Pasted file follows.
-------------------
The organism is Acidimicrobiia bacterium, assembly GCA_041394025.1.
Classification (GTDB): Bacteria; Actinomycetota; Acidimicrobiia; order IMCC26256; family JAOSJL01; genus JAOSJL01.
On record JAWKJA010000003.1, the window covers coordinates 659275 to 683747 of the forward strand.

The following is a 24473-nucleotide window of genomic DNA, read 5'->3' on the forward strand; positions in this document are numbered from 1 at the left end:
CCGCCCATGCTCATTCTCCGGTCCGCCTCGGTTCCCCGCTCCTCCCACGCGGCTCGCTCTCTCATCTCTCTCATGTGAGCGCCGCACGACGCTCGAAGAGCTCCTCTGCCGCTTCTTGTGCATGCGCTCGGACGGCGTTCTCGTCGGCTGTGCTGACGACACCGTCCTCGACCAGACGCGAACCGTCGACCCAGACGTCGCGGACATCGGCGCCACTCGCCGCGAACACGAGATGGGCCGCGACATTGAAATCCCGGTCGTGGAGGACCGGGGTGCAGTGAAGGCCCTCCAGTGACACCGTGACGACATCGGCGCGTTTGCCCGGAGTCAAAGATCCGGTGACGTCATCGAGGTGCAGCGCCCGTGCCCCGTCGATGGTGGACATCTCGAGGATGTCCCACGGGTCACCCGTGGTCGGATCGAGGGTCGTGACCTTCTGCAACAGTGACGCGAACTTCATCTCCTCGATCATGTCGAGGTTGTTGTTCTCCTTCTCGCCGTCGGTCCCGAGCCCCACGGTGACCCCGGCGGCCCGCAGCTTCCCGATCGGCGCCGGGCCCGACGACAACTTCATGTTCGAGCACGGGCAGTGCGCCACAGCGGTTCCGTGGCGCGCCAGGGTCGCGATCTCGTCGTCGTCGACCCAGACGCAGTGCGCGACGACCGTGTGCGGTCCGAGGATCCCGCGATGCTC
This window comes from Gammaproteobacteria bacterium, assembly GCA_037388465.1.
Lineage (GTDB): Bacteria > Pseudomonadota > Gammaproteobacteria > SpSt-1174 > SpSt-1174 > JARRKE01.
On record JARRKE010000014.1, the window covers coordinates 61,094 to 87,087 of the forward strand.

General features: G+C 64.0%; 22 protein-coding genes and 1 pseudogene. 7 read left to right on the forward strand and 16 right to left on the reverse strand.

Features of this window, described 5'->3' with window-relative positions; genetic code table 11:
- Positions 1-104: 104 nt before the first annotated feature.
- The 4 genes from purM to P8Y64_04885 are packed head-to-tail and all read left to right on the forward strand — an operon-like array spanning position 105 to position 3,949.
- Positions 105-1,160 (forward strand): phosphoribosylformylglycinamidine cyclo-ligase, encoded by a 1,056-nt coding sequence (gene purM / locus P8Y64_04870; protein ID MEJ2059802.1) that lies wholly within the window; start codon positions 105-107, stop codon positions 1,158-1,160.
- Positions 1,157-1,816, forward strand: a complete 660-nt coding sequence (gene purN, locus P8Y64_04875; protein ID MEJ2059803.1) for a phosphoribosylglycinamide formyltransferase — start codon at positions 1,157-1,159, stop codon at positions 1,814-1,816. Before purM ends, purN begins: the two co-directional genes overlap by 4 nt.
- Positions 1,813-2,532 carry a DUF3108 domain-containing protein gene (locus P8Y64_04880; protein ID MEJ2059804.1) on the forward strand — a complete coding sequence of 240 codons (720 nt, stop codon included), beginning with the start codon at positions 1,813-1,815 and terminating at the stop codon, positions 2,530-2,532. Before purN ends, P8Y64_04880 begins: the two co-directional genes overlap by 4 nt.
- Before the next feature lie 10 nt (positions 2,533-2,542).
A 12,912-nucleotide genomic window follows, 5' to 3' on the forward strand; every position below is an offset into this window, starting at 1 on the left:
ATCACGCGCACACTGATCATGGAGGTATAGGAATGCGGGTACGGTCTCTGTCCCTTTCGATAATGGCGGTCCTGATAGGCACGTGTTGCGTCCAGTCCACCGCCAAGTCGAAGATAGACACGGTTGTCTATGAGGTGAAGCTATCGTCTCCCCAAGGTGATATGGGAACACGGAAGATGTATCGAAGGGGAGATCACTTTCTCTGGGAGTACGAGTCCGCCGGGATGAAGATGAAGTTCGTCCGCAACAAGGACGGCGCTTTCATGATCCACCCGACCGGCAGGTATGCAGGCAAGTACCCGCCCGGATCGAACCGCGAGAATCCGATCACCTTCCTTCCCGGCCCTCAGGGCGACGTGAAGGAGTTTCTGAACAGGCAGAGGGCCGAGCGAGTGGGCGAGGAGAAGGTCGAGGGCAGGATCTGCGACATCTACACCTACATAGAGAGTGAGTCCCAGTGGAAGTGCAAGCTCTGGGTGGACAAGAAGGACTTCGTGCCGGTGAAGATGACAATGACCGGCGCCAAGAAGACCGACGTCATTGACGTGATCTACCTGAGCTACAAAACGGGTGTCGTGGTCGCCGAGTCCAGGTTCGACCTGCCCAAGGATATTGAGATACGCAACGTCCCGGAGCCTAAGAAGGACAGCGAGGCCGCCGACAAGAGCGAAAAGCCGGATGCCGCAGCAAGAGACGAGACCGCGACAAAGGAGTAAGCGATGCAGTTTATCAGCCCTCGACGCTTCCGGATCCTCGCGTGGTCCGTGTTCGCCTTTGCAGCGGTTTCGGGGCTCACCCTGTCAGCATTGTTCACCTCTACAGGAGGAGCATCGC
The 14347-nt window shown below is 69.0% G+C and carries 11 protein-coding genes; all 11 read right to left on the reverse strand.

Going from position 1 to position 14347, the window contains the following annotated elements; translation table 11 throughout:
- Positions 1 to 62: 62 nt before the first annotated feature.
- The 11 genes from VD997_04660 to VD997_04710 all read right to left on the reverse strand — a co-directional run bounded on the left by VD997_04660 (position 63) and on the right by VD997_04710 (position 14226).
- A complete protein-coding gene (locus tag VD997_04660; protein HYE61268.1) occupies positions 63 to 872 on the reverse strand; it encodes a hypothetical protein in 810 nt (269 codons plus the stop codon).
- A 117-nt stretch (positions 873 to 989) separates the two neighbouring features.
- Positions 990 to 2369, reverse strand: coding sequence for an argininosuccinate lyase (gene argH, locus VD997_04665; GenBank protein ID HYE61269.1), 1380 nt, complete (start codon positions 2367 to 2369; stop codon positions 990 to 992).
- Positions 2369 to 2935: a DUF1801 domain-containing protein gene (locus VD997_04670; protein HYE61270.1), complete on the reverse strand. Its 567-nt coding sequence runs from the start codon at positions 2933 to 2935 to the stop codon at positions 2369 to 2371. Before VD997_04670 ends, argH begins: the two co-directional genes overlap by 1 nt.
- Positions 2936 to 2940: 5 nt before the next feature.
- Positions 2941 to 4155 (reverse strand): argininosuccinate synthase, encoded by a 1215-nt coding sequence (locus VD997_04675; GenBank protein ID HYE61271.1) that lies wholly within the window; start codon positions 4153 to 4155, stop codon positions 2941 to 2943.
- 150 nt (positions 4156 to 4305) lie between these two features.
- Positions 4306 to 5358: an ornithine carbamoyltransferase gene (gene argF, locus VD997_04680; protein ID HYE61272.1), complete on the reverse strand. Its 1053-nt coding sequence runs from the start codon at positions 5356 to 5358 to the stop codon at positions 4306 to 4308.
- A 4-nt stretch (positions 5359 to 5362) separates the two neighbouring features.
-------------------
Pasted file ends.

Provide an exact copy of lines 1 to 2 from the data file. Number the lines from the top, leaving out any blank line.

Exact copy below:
The organism is Acidimicrobiia bacterium, assembly GCA_041394025.1.
Classification (GTDB): Bacteria; Actinomycetota; Acidimicrobiia; order IMCC26256; family JAOSJL01; genus JAOSJL01.